Creating environments that enable and encourage team members to share constructive input is essential. This is especially true when members themselves might not feel confident that their ideas are worth sharing. In safe environments, more ideas are brought to the fore, and good ones are more easily found. As Coyle notes, “Group performance depends on behavior that communicates one powerful overarching idea: We are safe and connected.”  

2. Share Vulnerability

A safe environment allows team members to ask for clarification, express frustrations, and confess their ignorance. That is, safe environments welcome vulnerability—one can seek help without paying a high cost. Communicating vulnerability is key to teamwork. According to Dr. Jeff Polzer, Harvard professor of organizational behavior, sharing vulnerability is:

about sending a really clear signal that you have weaknesses, that you could use help. . . . you can set insecurities aside and get to work, start to trust each other and help each other. If you never have that vulnerable moment, on the other hand, then people will try to cover up their weaknesses, and every little micro task becomes a place where insecurities manifest themselves. 

3. Establish Purpose

Establishing a purpose unifies the team around a common, long-term goal. Coyle notes, “High-purpose environments are filled with small, vivid signals designed to create a link between the present moment and a future ideal.”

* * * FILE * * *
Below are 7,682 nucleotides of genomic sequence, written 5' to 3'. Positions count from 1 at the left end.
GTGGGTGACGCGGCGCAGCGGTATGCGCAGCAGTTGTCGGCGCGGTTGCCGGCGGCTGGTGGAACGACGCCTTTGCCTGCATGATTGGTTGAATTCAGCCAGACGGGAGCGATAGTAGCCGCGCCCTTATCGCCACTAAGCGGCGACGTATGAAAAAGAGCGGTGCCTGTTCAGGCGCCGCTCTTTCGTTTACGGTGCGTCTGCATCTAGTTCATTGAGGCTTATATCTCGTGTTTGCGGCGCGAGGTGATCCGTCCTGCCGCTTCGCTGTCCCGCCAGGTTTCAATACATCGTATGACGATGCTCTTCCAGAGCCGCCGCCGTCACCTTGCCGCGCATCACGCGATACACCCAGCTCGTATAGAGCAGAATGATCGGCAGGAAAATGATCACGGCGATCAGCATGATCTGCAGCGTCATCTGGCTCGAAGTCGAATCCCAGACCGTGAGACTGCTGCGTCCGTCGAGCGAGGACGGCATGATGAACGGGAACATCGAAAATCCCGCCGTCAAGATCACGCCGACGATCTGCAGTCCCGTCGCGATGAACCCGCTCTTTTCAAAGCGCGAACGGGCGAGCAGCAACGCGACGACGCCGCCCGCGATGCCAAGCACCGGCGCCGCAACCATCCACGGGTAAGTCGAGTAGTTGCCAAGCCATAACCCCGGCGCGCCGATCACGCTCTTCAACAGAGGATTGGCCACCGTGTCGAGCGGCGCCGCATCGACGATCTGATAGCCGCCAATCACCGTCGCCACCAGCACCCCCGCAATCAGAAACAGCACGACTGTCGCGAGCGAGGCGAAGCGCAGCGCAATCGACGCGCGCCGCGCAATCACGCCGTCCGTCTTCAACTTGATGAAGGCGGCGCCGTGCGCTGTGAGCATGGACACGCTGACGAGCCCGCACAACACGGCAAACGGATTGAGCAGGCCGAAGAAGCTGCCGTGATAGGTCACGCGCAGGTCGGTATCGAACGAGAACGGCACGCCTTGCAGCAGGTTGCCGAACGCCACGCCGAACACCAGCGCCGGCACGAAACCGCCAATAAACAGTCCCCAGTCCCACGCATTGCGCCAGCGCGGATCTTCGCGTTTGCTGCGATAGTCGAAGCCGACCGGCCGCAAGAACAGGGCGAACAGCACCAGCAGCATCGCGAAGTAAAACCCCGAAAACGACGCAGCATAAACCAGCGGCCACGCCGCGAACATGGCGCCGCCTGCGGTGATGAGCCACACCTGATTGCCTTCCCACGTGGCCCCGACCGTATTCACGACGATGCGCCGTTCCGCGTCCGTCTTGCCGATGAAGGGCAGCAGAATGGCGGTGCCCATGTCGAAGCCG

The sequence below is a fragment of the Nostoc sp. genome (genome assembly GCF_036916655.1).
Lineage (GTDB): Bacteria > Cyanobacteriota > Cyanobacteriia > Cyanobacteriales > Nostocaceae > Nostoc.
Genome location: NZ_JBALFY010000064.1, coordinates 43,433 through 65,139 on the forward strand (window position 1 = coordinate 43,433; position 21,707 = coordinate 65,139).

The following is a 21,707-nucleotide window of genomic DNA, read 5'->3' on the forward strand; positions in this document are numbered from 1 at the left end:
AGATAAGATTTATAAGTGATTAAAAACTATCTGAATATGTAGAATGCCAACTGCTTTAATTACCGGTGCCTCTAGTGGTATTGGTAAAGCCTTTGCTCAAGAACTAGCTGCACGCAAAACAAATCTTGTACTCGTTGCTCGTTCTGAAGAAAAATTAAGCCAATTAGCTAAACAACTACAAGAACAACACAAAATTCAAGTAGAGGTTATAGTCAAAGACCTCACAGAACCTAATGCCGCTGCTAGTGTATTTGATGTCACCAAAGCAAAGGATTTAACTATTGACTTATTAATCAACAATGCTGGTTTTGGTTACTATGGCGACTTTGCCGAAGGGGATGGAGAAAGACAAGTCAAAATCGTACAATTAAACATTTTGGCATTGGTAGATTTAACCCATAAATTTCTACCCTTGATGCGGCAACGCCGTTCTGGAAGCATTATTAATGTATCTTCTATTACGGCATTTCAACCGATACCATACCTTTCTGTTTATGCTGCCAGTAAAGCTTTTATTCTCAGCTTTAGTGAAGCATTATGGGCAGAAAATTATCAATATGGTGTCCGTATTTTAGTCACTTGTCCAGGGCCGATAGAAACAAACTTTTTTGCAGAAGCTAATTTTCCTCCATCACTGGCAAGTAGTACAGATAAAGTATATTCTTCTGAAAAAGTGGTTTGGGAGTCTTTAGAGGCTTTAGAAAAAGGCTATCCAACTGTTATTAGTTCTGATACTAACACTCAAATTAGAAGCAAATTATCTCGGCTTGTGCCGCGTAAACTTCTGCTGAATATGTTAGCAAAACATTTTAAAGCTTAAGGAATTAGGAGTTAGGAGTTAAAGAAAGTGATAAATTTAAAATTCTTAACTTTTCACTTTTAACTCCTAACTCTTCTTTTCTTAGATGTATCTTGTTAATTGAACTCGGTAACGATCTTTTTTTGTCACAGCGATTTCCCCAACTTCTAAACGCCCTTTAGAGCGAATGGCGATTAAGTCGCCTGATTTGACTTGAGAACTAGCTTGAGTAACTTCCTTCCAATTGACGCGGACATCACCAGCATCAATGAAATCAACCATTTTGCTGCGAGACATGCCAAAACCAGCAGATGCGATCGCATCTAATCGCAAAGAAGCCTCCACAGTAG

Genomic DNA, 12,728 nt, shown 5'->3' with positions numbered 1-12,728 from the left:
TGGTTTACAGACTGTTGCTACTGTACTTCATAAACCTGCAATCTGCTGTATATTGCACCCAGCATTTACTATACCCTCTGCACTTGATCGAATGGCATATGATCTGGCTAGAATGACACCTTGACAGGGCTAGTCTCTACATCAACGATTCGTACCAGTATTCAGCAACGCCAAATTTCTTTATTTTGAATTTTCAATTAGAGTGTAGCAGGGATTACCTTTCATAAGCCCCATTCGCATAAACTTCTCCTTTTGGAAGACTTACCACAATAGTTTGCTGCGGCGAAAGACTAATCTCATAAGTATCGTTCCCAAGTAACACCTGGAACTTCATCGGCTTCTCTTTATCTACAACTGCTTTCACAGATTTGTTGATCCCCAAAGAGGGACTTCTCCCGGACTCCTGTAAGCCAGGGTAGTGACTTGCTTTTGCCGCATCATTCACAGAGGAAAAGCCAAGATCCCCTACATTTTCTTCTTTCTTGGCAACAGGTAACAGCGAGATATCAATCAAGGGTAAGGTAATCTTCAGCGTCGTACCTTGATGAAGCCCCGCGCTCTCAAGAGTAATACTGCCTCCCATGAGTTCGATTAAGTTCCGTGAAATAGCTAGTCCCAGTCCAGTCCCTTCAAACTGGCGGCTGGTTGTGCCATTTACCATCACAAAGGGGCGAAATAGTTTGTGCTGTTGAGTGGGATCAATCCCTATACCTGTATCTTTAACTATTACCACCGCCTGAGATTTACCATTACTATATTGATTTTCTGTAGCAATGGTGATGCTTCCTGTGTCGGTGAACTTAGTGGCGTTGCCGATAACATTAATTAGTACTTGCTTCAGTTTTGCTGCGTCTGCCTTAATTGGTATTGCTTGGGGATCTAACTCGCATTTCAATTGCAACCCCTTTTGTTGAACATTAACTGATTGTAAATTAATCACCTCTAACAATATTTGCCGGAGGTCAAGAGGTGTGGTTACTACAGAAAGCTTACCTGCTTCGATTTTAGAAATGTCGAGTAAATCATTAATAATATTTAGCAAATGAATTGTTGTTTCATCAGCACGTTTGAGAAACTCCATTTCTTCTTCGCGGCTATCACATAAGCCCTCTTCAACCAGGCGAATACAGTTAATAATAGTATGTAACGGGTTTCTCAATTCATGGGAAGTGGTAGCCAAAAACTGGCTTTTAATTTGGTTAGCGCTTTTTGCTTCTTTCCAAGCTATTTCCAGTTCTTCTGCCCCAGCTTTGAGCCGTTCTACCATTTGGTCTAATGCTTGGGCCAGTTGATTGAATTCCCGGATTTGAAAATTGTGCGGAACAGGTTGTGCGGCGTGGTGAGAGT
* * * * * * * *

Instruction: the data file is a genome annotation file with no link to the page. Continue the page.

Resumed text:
According to Coyle, implementing these skills enables teams as diverse as the Navy Seals and Pixar to consistently achieve and maintain optimal performance. 

This book pairs well with another work by Coyle, The Talent Code: Greatness Isn’t Born. It’s Grown. Here’s How, in which he explains the process for developing individual ability, which he calls “deep practice.” Deep practice incorporates a number of techniques designed to promote rapid, consistent, incremental improvement. Coyle is a clear and engaging writer who has a lot to say about optimizing human potential, whether individually or in groups. Both books are worth checking out. I hope you enjoy them! 

On Solid Ground is a forum for sharing ideas and values that you find interesting, enjoyable, or useful toward flourishing. We invite you to submit:

  • Articles about ideas for loving life or defending freedom
  • Reviews of books, podcasts, or videos you find valuable
  • Personal-development tips, strategies, or tactics

Submissions are moderated for alignment with the purpose of the blog and may be edited for clarity and brevity. Read submission guidelines here.

Contributors here offer their own ideas, which do not necessarily reflect those of the staff or managers of OSI.

Recent Posts

Comment Policy
Comments submitted to Level Up are checked daily and moderated for alignment with the purpose of the blog, which is to share life-serving values with life-loving people. Comments may be complimentary or critical but must be on-topic and civil. Posters must use their real names (first and last). If your username is not your real name, simply include your full name at the end of your post. Comments are limited to 300 words, but we invite you to submit longer posts for publication on Level Up.